Shift From Live Linear TV

Younger viewers especially get much of their live video from online sources. Pay TV customers need to shift their offerings to stay relevant. The rate that people turn away from traditional live linear channel viewing is increasing, finds a report from Parks Associates. From 2014 to 2015, live linear viewing declined by 3 percent. But from 2015 to 2016 it declined by 6 percent. Looking at broadband-enabled U.S. households, Parks finds that 60 percent of TV viewing is on-demand, non-linear programming. Among viewers age 18 to 34, just over a quarter of TV viewing is live programming.

After considering all variables, Parks finds age is the demographic that correlates best with linear TV viewing. Because young people will keep the habits they’ve grown up with, Parks senior analyst Brett Sappington says pay TV companies need to adjust their offerings to meet the preferences of these viewers.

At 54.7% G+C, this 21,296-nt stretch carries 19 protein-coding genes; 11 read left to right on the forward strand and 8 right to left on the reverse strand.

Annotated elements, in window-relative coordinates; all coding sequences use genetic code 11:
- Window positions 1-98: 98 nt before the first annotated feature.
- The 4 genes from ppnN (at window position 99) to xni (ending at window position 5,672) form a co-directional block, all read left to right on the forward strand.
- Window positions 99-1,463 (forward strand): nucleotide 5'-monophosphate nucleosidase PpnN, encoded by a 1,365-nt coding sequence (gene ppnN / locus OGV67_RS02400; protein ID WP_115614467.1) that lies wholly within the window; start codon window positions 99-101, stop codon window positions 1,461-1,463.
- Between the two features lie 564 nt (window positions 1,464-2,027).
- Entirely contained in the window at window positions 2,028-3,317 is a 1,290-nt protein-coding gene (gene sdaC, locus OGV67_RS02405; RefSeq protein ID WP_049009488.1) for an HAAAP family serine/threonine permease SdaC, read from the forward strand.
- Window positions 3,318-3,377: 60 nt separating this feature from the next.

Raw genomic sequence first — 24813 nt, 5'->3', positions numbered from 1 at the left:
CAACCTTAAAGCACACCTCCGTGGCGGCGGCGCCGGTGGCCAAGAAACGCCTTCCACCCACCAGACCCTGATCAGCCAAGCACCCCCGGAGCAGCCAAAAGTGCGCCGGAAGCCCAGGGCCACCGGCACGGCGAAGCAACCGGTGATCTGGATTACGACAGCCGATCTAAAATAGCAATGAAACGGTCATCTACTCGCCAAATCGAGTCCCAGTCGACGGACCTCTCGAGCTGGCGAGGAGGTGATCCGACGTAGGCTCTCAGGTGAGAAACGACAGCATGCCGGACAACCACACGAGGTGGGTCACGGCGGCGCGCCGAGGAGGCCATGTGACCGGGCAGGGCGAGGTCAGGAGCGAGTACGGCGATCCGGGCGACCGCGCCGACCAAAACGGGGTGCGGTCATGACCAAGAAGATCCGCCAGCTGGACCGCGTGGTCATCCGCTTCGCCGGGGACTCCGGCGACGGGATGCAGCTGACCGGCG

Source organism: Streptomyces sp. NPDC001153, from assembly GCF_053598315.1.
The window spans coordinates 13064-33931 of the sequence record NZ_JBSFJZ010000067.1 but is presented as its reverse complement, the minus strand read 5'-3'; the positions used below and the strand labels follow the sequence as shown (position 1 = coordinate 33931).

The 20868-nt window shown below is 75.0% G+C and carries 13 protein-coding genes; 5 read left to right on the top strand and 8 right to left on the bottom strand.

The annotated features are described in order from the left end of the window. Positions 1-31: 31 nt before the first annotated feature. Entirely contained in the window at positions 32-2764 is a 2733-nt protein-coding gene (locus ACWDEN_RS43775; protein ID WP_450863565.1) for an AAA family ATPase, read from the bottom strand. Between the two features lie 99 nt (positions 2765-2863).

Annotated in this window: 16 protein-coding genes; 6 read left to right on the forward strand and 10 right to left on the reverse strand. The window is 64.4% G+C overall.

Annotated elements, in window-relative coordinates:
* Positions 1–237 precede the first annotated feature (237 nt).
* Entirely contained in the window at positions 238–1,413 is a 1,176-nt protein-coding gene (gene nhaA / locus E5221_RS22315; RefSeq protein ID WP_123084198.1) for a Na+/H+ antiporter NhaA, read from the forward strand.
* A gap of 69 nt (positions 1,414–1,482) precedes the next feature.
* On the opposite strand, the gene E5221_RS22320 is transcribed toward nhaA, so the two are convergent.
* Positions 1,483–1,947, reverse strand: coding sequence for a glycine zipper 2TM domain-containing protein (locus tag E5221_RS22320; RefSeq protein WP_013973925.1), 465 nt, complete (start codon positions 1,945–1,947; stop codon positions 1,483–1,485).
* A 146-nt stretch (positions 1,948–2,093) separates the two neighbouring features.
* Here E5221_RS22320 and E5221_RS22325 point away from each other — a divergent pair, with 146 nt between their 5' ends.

“The industry, and advertisers, continue to ask whether the model of linear TV viewing is broken beyond repair or if young consumers will someday adopt linear TV channels. The answer appears to be that viewers retain the habits that they have grown accustomed to over time,” Sappington says. “So, older consumers remain avid live, linear TV viewers, but young viewers are turning to on-demand consumption across connected platforms.”

Viewers who don’t have a pay TV subscription still watch live video, getting about one-third of their live video from online sources. Pay TV subscribers, on the other hand, say they get three-quarters of their live video through their pay TV service.